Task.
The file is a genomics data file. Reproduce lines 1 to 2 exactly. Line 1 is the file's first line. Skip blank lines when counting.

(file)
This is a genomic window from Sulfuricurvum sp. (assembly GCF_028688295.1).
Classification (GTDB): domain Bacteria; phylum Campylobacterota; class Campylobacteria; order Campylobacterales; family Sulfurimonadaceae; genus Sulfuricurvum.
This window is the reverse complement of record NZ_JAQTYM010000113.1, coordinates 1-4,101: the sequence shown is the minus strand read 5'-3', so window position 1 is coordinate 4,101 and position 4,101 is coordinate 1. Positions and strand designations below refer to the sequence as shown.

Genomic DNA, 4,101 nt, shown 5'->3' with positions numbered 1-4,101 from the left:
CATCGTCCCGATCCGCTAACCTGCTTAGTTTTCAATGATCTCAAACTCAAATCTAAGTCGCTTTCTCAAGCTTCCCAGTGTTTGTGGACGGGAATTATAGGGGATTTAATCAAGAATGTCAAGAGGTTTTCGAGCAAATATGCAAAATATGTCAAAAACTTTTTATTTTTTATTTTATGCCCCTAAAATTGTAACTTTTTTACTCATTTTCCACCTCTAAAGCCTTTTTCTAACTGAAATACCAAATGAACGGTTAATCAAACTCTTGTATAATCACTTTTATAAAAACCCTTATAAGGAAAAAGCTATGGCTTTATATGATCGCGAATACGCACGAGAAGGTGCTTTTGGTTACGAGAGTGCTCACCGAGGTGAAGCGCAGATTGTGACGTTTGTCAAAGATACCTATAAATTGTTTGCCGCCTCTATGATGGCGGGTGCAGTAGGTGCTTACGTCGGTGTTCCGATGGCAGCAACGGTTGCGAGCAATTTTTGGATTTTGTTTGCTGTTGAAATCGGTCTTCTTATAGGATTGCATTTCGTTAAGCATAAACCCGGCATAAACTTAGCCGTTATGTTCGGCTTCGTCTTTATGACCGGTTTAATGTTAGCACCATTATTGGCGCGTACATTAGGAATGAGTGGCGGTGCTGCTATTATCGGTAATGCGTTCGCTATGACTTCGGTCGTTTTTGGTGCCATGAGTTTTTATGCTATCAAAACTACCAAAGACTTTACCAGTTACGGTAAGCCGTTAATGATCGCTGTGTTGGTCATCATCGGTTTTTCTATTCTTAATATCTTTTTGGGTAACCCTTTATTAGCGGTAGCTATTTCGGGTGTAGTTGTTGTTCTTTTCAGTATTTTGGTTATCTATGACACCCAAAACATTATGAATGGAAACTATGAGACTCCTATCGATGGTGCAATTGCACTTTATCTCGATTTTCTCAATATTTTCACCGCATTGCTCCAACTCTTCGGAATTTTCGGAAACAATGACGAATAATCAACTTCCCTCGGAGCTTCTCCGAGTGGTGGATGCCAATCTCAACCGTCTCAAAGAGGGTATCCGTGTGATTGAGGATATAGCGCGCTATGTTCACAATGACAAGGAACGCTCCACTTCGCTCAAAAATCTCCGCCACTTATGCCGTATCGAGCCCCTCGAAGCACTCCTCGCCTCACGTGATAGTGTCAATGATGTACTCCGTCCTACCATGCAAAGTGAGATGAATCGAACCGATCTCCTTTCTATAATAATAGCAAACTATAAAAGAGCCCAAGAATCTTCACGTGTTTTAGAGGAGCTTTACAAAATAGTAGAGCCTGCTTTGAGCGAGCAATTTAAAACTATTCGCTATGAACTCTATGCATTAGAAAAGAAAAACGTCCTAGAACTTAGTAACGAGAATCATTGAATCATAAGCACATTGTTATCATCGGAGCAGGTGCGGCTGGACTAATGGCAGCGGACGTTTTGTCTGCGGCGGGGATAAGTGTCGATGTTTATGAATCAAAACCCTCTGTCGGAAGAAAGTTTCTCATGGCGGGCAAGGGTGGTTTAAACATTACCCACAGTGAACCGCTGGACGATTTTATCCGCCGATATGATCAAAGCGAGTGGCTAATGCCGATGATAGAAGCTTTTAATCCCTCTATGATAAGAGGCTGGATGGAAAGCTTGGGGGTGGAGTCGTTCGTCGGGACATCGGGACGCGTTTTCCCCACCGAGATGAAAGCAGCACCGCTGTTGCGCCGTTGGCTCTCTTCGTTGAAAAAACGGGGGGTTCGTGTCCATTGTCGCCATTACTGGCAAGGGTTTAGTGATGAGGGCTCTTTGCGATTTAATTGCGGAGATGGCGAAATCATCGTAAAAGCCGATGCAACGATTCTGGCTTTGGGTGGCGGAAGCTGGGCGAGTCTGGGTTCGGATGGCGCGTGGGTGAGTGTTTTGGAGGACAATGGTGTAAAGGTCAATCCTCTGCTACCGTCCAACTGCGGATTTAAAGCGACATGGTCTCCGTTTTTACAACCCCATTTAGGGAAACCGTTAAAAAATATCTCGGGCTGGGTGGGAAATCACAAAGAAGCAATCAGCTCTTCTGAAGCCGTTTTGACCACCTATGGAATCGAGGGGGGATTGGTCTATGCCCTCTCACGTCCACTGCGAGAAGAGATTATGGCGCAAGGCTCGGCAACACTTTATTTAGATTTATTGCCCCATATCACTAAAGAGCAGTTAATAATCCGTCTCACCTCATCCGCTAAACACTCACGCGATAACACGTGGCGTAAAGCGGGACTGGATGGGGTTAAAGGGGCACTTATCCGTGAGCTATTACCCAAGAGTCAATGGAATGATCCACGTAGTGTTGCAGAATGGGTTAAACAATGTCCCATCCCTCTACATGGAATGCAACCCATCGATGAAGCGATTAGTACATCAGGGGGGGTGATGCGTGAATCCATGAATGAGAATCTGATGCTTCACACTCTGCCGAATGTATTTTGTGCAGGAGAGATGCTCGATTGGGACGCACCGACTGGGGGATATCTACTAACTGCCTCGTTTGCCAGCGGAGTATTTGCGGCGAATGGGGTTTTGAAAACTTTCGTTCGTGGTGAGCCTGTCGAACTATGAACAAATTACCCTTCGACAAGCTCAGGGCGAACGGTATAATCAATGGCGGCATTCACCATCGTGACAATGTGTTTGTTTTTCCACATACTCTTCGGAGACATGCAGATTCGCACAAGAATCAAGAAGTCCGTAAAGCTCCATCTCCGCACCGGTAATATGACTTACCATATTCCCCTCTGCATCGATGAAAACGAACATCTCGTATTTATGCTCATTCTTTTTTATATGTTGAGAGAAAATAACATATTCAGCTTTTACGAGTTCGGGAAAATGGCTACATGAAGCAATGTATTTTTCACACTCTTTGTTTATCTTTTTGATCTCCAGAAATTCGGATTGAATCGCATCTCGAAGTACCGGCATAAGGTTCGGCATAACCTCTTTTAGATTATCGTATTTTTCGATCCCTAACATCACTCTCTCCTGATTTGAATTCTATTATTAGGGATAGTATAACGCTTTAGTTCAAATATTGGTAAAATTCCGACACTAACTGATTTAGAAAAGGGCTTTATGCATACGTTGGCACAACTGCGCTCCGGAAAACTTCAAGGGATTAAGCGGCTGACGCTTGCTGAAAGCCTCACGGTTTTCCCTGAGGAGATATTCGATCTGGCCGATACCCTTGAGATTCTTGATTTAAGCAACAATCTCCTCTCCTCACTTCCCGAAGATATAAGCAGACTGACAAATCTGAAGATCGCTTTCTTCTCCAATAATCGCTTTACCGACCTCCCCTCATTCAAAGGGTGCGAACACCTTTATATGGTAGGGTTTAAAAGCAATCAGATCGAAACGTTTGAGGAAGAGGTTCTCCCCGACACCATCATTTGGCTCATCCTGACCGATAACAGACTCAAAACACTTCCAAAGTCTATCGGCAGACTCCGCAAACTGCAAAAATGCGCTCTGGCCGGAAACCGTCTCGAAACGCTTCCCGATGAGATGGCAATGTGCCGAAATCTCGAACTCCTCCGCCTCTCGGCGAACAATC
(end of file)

This is a genomic window from Sulfuricurvum sp. (assembly GCF_028688295.1).
Classification (GTDB): domain Bacteria; phylum Campylobacterota; class Campylobacteria; order Campylobacterales; family Sulfurimonadaceae; genus Sulfuricurvum.